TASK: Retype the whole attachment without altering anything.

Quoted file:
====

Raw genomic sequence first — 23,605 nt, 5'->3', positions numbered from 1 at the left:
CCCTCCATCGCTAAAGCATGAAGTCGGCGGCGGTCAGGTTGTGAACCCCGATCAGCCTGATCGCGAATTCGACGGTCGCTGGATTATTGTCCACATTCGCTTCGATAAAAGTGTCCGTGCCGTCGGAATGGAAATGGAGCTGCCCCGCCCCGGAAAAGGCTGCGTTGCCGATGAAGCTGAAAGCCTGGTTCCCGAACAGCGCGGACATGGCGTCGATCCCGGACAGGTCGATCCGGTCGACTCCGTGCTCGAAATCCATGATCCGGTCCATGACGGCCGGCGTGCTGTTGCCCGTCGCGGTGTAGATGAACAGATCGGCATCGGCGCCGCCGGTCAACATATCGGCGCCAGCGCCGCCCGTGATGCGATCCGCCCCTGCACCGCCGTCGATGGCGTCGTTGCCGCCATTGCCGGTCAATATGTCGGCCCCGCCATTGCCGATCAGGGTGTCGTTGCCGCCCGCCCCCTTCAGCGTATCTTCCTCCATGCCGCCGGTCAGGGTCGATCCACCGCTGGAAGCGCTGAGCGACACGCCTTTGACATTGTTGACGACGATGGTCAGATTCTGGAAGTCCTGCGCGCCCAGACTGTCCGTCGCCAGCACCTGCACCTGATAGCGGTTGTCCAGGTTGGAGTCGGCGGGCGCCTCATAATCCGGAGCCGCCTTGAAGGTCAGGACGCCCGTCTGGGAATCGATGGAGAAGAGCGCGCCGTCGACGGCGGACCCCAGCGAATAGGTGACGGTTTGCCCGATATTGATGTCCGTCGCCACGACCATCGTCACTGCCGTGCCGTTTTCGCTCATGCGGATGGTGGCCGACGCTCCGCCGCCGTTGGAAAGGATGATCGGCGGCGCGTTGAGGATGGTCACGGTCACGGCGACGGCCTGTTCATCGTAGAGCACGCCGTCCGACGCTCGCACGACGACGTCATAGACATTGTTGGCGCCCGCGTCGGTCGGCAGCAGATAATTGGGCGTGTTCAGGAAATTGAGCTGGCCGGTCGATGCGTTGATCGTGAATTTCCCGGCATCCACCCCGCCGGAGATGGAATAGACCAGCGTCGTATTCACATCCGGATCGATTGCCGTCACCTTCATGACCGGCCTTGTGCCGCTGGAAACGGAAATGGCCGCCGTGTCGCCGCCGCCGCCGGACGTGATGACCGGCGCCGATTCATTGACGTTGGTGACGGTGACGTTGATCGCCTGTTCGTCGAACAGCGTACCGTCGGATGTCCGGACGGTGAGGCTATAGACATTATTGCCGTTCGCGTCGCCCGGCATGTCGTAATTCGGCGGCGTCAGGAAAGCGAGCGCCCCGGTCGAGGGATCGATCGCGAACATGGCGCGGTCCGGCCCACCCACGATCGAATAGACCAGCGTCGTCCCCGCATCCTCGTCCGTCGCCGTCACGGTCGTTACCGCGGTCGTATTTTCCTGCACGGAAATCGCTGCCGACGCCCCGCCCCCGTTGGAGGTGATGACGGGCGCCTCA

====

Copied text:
Raw genomic sequence first — 23,605 nt, 5'->3', positions numbered from 1 at the left:
CCCTCCATCGCTAAAGCATGAAGTCGGCGGCGGTCAGGTTGTGAACCCCGATCAGCCTGATCGCGAATTCGACGGTCGCTGGATTATTGTCCACATTCGCTTCGATAAAAGTGTCCGTGCCGTCGGAATGGAAATGGAGCTGCCCCGCCCCGGAAAAGGCTGCGTTGCCGATGAAGCTGAAAGCCTGGTTCCCGAACAGCGCGGACATGGCGTCGATCCCGGACAGGTCGATCCGGTCGACTCCGTGCTCGAAATCCATGATCCGGTCCATGACGGCCGGCGTGCTGTTGCCCGTCGCGGTGTAGATGAACAGATCGGCATCGGCGCCGCCGGTCAACATATCGGCGCCAGCGCCGCCCGTGATGCGATCCGCCCCTGCACCGCCGTCGATGGCGTCGTTGCCGCCATTGCCGGTCAATATGTCGGCCCCGCCATTGCCGATCAGGGTGTCGTTGCCGCCCGCCCCCTTCAGCGTATCTTCCTCCATGCCGCCGGTCAGGGTCGATCCACCGCTGGAAGCGCTGAGCGACACGCCTTTGACATTGTTGACGACGATGGTCAGATTCTGGAAGTCCTGCGCGCCCAGACTGTCCGTCGCCAGCACCTGCACCTGATAGCGGTTGTCCAGGTTGGAGTCGGCGGGCGCCTCATAATCCGGAGCCGCCTTGAAGGTCAGGACGCCCGTCTGGGAATCGATGGAGAAGAGCGCGCCGTCGACGGCGGACCCCAGCGAATAGGTGACGGTTTGCCCGATATTGATGTCCGTCGCCACGACCATCGTCACTGCCGTGCCGTTTTCGCTCATGCGGATGGTGGCCGACGCTCCGCCGCCGTTGGAAAGGATGATCGGCGGCGCGTTGAGGATGGTCACGGTCACGGCGACGGCCTGTTCATCGTAGAGCACGCCGTCCGACGCTCGCACGACGACGTCATAGACATTGTTGGCGCCCGCGTCGGTCGGCAGCAGATAATTGGGCGTGTTCAGGAAATTGAGCTGGCCGGTCGATGCGTTGATCGTGAATTTCCCGGCATCCACCCCGCCGGAGATGGAATAGACCAGCGTCGTATTCACATCCGGATCGATTGCCGTCACCTTCATGACCGGCCTTGTGCCGCTGGAAACGGAAATGGCCGCCGTGTCGCCGCCGCCGCCGGACGTGATGACCGGCGCCGATTCATTGACGTTGGTGACGGTGACGTTGATCGCCTGTTCGTCGAACAGCGTACCGTCGGATGTCCGGACGGTGAGGCTATAGACATTATTGCCGTTCGCGTCGCCCGGCATGTCGTAATTCGGCGGCGTCAGGAAAGCGAGCGCCCCGGTCGAGGGATCGATCGCGAACATGGCGCGGTCCGGCCCACCCACGATCGAATAGACCAGCGTCGTCCCCGCATCCTCGTCCGTCGCCGTCACGGTCGTTACCGCGGTCGTATTTTCCTGCACGGAAATCGCTGCCGACGCCCCGCCCCCGTTGGAGGTGATGACGGGCGCCTCA